The small hill towns (many have but 2,000-3,000 inhabitants) boast of characteristic geology, wildlife, foodstuffs, festivals and local lore, from the small mountain lake of Campomaggiore at 1330 meters above Mercogliano to the chestnuts of Summonte (in an area that yields one-third of the entire Italian national production!); from the freakish geology of the Rocky Spire of Pietrastornina to the Ciuccio di Fuoco ("Fire Donkey") folk festival in Rotondi. (That festival is on December 26. I was able to learn that they don't actually set fire to the animal(!) and that the term Fire Donkey was never in the running as an alternative title for Igor Stravinsky's Firebird Suite. Alas, it is apparently just a grand fireworks display!) There are ethnic music festivals, food fairs and religious processions; they all have something to offer. Many of them are on the Sentiero Italia (Italy Trail), the national trekking paths of the Italian Alpine Club; a number of hiking trails lead up from the towns (generally set at about 600 meters, give or take a bit) to the peaks at 1200+ meters and the sites of abundant fresh water sources with intriguing names such as The Valley of Cold Water, Water of the Nuns, and Water of the Veins.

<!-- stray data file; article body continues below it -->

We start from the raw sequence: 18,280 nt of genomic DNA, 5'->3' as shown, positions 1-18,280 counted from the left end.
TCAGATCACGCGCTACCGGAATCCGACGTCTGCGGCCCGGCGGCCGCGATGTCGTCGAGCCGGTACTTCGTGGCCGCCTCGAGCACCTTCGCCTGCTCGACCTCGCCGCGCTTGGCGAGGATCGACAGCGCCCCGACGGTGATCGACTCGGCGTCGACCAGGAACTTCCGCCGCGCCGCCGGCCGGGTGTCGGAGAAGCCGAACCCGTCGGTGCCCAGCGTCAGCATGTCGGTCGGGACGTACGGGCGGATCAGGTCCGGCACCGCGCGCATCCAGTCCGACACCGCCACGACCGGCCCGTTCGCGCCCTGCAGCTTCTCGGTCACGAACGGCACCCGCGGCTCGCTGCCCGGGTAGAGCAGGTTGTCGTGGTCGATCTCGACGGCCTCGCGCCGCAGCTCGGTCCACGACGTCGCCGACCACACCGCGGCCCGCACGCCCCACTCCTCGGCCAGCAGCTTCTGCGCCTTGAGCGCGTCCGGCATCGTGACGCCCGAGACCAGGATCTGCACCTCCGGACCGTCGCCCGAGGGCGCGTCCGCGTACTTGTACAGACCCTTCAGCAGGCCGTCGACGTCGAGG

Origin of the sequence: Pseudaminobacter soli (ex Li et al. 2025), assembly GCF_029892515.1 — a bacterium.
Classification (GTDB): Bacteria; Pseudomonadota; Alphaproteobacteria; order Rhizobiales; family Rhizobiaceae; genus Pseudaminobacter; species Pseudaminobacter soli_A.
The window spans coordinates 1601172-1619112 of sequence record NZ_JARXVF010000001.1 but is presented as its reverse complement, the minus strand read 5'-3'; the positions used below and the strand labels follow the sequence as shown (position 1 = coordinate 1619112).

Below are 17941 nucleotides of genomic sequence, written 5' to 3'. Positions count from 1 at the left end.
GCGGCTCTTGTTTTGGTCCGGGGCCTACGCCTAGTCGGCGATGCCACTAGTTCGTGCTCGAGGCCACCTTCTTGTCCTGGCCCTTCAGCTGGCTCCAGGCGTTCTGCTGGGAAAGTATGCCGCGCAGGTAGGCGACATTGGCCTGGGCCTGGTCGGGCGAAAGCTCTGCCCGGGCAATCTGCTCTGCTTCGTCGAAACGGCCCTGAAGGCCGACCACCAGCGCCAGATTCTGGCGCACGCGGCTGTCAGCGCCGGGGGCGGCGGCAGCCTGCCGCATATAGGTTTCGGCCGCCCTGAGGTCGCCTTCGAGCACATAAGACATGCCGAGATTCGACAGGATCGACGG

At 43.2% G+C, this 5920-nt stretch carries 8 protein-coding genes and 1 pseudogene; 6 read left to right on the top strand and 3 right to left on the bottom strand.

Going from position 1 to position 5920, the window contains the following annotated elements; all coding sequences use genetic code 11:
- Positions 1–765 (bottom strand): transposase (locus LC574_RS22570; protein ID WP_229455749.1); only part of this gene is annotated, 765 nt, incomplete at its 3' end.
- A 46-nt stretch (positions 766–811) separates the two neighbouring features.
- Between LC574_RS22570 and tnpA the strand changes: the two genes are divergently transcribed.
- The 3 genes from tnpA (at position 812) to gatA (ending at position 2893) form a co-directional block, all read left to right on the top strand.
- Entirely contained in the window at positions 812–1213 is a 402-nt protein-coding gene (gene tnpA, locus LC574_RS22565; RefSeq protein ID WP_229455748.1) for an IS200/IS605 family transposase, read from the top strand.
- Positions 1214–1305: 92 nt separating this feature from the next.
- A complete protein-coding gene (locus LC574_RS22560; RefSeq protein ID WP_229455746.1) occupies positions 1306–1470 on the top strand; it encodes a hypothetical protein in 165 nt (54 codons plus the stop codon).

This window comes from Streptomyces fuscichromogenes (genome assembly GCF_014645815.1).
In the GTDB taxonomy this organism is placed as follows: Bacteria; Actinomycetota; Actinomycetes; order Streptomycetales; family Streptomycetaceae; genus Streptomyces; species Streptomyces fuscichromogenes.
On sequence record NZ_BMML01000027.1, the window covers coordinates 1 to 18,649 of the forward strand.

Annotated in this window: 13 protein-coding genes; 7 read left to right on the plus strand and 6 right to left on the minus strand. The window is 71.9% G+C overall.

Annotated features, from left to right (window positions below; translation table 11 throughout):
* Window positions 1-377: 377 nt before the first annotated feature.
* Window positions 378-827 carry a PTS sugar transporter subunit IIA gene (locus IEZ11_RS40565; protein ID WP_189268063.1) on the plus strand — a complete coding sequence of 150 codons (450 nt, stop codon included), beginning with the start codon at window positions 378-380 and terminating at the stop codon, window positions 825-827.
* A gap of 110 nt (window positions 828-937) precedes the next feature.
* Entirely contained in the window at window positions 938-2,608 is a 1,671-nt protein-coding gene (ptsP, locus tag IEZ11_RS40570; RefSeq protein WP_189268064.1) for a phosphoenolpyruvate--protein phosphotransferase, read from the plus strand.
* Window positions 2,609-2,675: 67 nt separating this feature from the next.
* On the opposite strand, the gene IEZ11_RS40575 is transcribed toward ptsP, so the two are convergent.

Arriving from Naples, the first turn into the park is the Avellino-West exit from the A-16 autostrada; then you first rise toward the Montevergine monastery but turn onto the province road SS 374 and pass through Ospedaletto d'Alpinolo, Summonte, Sant'Angelo a Scala, and Pietrastornina; then you are on the north slopes of the Partenio and you go through other towns on the way down to the Caudine Valley. National Park-hood has had some beneficial effects on the towns in the park: the roads are well maintained, as are the hiking trails; and churches and historical monuments have been spruced up and annotated with road-side information. Some of the towns—Summonte, for examples—are sparkling little gems, and at least a recent semi-permanent population is increasing as buyers move into tastefully built new homes. The Partenio National Park Administration is located in Summonte and the town is also the site of a Civic Museum dedicated to medieval weaponry; it is housed in the restored castle complex of Summonte, a site that goes back to the 11th century (photo, above, right).